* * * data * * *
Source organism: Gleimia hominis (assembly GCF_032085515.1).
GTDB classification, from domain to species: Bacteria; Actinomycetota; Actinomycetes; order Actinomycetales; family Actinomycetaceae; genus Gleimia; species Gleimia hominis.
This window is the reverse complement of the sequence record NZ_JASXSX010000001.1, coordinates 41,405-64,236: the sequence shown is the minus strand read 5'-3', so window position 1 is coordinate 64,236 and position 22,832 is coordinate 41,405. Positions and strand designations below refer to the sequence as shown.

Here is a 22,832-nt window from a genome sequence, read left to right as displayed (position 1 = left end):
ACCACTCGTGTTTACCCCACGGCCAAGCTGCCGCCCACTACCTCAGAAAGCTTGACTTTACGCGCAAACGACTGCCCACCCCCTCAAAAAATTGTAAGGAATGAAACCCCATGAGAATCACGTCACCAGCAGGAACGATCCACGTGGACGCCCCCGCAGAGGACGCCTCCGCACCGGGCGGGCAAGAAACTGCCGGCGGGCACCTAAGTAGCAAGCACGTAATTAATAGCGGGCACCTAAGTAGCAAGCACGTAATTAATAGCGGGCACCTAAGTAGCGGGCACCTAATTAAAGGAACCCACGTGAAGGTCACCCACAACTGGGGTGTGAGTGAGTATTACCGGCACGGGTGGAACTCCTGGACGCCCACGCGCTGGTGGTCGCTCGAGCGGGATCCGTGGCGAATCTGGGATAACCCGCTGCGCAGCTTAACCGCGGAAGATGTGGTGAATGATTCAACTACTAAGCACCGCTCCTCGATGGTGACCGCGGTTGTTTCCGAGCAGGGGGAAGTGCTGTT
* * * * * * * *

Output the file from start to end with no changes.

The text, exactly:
Source organism: Gleimia hominis (assembly GCF_032085515.1).
GTDB classification, from domain to species: Bacteria; Actinomycetota; Actinomycetes; order Actinomycetales; family Actinomycetaceae; genus Gleimia; species Gleimia hominis.
This window is the reverse complement of the sequence record NZ_JASXSX010000001.1, coordinates 41,405-64,236: the sequence shown is the minus strand read 5'-3', so window position 1 is coordinate 64,236 and position 22,832 is coordinate 41,405. Positions and strand designations below refer to the sequence as shown.

Here is a 22,832-nt window from a genome sequence, read left to right as displayed (position 1 = left end):
ACCACTCGTGTTTACCCCACGGCCAAGCTGCCGCCCACTACCTCAGAAAGCTTGACTTTACGCGCAAACGACTGCCCACCCCCTCAAAAAATTGTAAGGAATGAAACCCCATGAGAATCACGTCACCAGCAGGAACGATCCACGTGGACGCCCCCGCAGAGGACGCCTCCGCACCGGGCGGGCAAGAAACTGCCGGCGGGCACCTAAGTAGCAAGCACGTAATTAATAGCGGGCACCTAAGTAGCAAGCACGTAATTAATAGCGGGCACCTAAGTAGCGGGCACCTAATTAAAGGAACCCACGTGAAGGTCACCCACAACTGGGGTGTGAGTGAGTATTACCGGCACGGGTGGAACTCCTGGACGCCCACGCGCTGGTGGTCGCTCGAGCGGGATCCGTGGCGAATCTGGGATAACCCGCTGCGCAGCTTAACCGCGGAAGATGTGGTGAATGATTCAACTACTAAGCACCGCTCCTCGATGGTGACCGCGGTTGTTTCCGAGCAGGGGGAAGTGCTGTT